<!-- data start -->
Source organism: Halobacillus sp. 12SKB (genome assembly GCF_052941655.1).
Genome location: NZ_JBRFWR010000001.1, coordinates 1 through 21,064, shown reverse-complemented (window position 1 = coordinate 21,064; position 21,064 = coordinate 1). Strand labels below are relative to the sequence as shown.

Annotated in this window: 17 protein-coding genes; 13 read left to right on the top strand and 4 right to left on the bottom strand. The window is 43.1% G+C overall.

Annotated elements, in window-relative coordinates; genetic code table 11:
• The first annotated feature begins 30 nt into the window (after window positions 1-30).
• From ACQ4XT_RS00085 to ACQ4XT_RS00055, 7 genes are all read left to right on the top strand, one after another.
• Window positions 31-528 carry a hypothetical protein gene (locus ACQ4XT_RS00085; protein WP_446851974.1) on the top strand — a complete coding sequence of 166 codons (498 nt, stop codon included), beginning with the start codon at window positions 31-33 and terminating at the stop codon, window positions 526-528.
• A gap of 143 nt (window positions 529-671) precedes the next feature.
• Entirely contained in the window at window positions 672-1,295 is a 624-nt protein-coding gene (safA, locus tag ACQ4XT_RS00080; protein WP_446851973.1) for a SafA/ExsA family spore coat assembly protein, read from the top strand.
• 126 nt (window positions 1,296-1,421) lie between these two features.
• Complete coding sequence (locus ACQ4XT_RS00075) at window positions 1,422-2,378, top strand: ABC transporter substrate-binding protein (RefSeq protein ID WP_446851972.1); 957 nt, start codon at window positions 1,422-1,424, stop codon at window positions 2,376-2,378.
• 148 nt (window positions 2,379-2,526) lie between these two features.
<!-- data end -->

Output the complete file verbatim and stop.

Source organism: Halobacillus sp. 12SKB (genome assembly GCF_052941655.1).
Genome location: NZ_JBRFWR010000001.1, coordinates 1 through 21,064, shown reverse-complemented (window position 1 = coordinate 21,064; position 21,064 = coordinate 1). Strand labels below are relative to the sequence as shown.

Annotated in this window: 17 protein-coding genes; 13 read left to right on the top strand and 4 right to left on the bottom strand. The window is 43.1% G+C overall.

Annotated elements, in window-relative coordinates; genetic code table 11:
• The first annotated feature begins 30 nt into the window (after window positions 1-30).
• From ACQ4XT_RS00085 to ACQ4XT_RS00055, 7 genes are all read left to right on the top strand, one after another.
• Window positions 31-528 carry a hypothetical protein gene (locus ACQ4XT_RS00085; protein WP_446851974.1) on the top strand — a complete coding sequence of 166 codons (498 nt, stop codon included), beginning with the start codon at window positions 31-33 and terminating at the stop codon, window positions 526-528.
• A gap of 143 nt (window positions 529-671) precedes the next feature.
• Entirely contained in the window at window positions 672-1,295 is a 624-nt protein-coding gene (safA, locus tag ACQ4XT_RS00080; protein WP_446851973.1) for a SafA/ExsA family spore coat assembly protein, read from the top strand.
• 126 nt (window positions 1,296-1,421) lie between these two features.
• Complete coding sequence (locus ACQ4XT_RS00075) at window positions 1,422-2,378, top strand: ABC transporter substrate-binding protein (RefSeq protein ID WP_446851972.1); 957 nt, start codon at window positions 1,422-1,424, stop codon at window positions 2,376-2,378.
• 148 nt (window positions 2,379-2,526) lie between these two features.